Maryland's public universities look pretty good in the latestnational study of African American progress in higher education. Here are a few of the findings from a survey released in May by ''Black Issues in Higher Education,'' a Virginia-based magazine.
* The University of Maryland at College Park graduates more black students than any other predominately white institution of higher education in the country.
Towson State University ranks 16th nationally in this category, ahead of many much larger and better known public universities, such as Ohio State, Texas, Michigan and North Carolina.
* College Park ranks third among all universities (whether predominately black or white) in the number of doctoral degrees awarded to blacks.
* The University of Maryland at Baltimore County tied with College Park for 26th among all universities in the number of baccalaureate degrees awarded to blacks in engineering, computer science and math.
* The law school of the University of Maryland at Baltimore ranks 8th in the country in law degrees awarded to blacks, and the University of Baltimore law school ranks 23rd.
* Morgan State University ranks sixth among all universities in the number of baccalaureate business degrees and 12th in the number of baccalaureate engineering degrees conferred on blacks.
These simple statistics can be misleading. For example, they are based only on 1988-9 data, the latest available. But the numbers point to an encouraging conclusion:
Maryland's public colleges and universities are making progress toward the goal of giving black students the opportunity to earn the college degrees that are now more necessary than ever to open the door to the American dream.
In the decade after the civil rights revolution, black Americans pursued higher education in increasing numbers. By 1975, 33 percent of all 18-to-24-year-old black high school graduates went to college.
But then something went wrong. The number of black college students began to drop. By 1980, it had fallen to only 26 percent, and it remained at that level through 1988. The decline was precipitous for black males. During the decade there were more of them in prison than in college.
Lately, however, that discouraging downward trend seems to have been reversed. By 1990-1991, 33 percent of all 18-to-24-year-old black high school graduates were again going to college -- a level not reached since 1975.
Aggregate black enrollments at all of Maryland's public four-year colleges and universities have risen more than 30 percent in the last seven years -- from 10,430 or 18.5 percent of the total student population in 1985 to 13,593 or 24.2 percent last fall.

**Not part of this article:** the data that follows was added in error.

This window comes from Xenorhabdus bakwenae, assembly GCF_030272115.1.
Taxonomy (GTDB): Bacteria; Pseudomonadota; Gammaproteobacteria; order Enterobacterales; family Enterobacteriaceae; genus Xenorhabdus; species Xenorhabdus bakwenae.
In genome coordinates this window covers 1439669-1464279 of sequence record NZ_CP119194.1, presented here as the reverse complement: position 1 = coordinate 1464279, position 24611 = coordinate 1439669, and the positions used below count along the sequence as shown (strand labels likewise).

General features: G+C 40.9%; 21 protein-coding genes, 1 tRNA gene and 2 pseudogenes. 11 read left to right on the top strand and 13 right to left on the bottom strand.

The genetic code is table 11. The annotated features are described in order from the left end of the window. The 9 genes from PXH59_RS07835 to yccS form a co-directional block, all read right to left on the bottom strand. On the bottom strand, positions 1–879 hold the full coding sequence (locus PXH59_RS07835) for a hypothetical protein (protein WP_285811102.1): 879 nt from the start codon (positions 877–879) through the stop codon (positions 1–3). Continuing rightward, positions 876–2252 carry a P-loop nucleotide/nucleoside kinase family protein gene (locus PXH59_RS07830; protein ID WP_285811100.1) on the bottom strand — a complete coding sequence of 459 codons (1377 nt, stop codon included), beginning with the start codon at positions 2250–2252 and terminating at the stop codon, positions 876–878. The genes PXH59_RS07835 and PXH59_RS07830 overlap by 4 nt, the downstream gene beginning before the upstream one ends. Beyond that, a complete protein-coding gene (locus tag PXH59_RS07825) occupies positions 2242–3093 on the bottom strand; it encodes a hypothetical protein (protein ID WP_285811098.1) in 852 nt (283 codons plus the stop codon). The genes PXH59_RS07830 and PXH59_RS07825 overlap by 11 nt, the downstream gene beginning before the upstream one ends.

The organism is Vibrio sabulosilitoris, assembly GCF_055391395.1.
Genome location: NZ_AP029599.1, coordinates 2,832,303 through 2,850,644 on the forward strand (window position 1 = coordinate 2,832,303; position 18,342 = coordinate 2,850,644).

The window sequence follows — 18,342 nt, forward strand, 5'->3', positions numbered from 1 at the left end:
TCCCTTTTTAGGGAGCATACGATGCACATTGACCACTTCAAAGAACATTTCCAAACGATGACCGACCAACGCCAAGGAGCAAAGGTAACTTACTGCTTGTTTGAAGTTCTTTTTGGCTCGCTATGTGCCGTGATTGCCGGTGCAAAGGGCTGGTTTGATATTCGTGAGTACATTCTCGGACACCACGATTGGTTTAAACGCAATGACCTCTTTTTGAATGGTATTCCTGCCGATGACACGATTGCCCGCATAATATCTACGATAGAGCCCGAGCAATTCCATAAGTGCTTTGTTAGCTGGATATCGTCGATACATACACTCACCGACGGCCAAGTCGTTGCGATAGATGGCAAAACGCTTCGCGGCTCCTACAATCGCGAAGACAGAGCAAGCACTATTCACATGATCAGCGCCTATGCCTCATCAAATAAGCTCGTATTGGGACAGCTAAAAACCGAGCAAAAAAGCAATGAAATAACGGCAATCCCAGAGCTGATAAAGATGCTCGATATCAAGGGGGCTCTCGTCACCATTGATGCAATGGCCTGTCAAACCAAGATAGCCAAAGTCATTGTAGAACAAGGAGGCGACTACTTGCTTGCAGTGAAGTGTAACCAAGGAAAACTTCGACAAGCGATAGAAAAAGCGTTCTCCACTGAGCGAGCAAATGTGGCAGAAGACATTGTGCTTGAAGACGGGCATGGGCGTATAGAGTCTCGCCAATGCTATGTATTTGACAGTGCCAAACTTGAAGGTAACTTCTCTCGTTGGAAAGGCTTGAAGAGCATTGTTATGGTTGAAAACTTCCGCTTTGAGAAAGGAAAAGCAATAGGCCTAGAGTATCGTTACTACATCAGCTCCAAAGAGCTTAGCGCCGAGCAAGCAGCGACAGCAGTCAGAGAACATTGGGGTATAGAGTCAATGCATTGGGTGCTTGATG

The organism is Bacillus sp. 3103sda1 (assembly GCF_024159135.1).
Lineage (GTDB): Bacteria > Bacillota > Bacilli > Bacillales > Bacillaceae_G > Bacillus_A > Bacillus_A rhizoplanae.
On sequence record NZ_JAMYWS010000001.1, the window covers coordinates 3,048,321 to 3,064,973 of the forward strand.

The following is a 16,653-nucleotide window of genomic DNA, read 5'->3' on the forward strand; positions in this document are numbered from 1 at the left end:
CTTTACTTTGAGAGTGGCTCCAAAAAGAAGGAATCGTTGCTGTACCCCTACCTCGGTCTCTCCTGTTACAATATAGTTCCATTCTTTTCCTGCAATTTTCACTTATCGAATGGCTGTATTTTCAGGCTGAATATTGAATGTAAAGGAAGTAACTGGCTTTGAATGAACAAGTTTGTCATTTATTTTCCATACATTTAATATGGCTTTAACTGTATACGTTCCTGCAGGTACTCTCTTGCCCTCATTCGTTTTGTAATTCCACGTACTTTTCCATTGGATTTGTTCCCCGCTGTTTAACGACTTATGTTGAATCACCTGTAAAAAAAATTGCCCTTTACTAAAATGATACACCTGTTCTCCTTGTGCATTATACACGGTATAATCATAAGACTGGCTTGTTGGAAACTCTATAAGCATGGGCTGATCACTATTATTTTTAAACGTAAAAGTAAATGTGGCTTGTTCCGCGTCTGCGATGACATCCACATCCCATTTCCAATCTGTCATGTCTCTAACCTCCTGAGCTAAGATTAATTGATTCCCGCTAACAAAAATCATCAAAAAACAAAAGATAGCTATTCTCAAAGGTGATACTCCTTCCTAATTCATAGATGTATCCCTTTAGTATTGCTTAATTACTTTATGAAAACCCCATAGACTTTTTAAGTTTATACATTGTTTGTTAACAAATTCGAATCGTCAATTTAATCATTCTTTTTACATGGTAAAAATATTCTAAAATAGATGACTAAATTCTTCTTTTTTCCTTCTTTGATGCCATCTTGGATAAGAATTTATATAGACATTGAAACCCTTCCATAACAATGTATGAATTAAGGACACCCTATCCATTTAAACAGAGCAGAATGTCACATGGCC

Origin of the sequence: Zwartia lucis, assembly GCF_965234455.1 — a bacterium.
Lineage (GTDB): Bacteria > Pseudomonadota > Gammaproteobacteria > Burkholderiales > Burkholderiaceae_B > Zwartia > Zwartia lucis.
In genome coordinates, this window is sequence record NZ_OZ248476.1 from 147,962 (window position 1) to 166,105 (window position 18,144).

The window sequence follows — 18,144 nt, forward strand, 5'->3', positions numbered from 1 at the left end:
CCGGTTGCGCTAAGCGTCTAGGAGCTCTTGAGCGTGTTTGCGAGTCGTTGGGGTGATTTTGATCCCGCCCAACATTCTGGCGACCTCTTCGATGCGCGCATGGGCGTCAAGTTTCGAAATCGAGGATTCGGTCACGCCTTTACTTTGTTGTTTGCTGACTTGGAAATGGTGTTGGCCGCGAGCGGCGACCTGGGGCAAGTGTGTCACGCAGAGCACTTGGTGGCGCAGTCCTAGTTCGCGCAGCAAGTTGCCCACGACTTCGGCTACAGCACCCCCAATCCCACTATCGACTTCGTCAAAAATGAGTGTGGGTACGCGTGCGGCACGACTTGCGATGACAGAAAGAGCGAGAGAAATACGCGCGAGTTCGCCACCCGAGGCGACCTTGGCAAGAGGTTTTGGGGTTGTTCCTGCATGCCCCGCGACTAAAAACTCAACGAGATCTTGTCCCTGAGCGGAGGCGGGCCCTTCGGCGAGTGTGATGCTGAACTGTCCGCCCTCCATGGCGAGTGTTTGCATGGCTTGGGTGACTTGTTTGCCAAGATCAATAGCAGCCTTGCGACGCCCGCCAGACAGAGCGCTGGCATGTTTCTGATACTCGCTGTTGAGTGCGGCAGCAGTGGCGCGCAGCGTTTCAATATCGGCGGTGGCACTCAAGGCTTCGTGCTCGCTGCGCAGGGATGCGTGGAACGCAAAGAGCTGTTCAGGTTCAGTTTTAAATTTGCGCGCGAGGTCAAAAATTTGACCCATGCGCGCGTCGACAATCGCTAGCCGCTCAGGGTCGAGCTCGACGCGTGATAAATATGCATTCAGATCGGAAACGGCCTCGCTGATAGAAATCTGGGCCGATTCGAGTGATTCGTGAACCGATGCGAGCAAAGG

At Morgan, enrollments of new full-time students have leapt 73 percent from 612 in 1986 to 1,060 in 1991.
At College Park, the number of black full-time freshmen rose from 10.5 percent in 1985 to 15.8 percent in 1989 before sliding back to 13 percent last fall. Between 1985 and 1990 blacks rose from 5.3 to 7.7 percent of its graduating classes. This year 11.2 percent of its undergraduates are black.
At UMBC, 19 percent of last fall's entering freshman class was black. This year, 14.6 percent of its full-time undergraduates and 13 percent of Class of '92 graduates were black. The retention rate for its black students is now higher than it is for its white students.
These achievements are the result of a lot of hard work. The state's colleges and universities have developed a variety of recruitment, financial aid, retention and mentoring programs for their black students. The state has spent millions enhancing its previously neglected and under-funded historically black institutions.
There is still a great deal left to do. The biggest challenge is to develop ways to bring black students into the scientific and technological fields. For example, of the 461 mathematics doctorates conferred by all American universities last year, only ten went to blacks.
Maryland has quietly become a leader in this area. The Meyerhoff Scholars program at UMBC will have 110 black math and science students on that campus this coming fall. Under the leadership of Freeman A. Hrabowski, recently named UMBC's interim president, the program has become a national model.
The 43 new scholarship recipients who will enter the freshman class have a mean SAT score over 1200. They are the most able and best prepared group of black freshmen entering a science-technology curriculum in any public university in America. They join another 500 non-scholarship black students majoring in science and technology fields at UMBC.
At Morgan, Dean Eugene M. DeLoatch has built an impressive new engineering school. It began only in 1984. Last year, it had 554 students and conferred 45 baccalaureate degrees -- 42 percent of the engineering degrees earned by blacks in all of Maryland's public universities.
The question now is whether this progress will be undermined by recession, budget cuts, rising tuitions, reductions in financial aid and legal attacks on minority scholarships.
Some of the programs have already been hurt. For example, the number of blacks admitted to College Park has dropped from 15.8 percent of the entering class in 1989 to 13 percent last year. A number of black students turned down College Park to accept better financial aid packages from Penn State, the University of Virginia and the University of Delaware.
Three hundred years of slavery and discrimination left black Americans far behind in their access to higher education. A decade of progress was lost between 1976 and 1986. We cannot afford to lose another one.
Tim Baker writes on issues of city and state.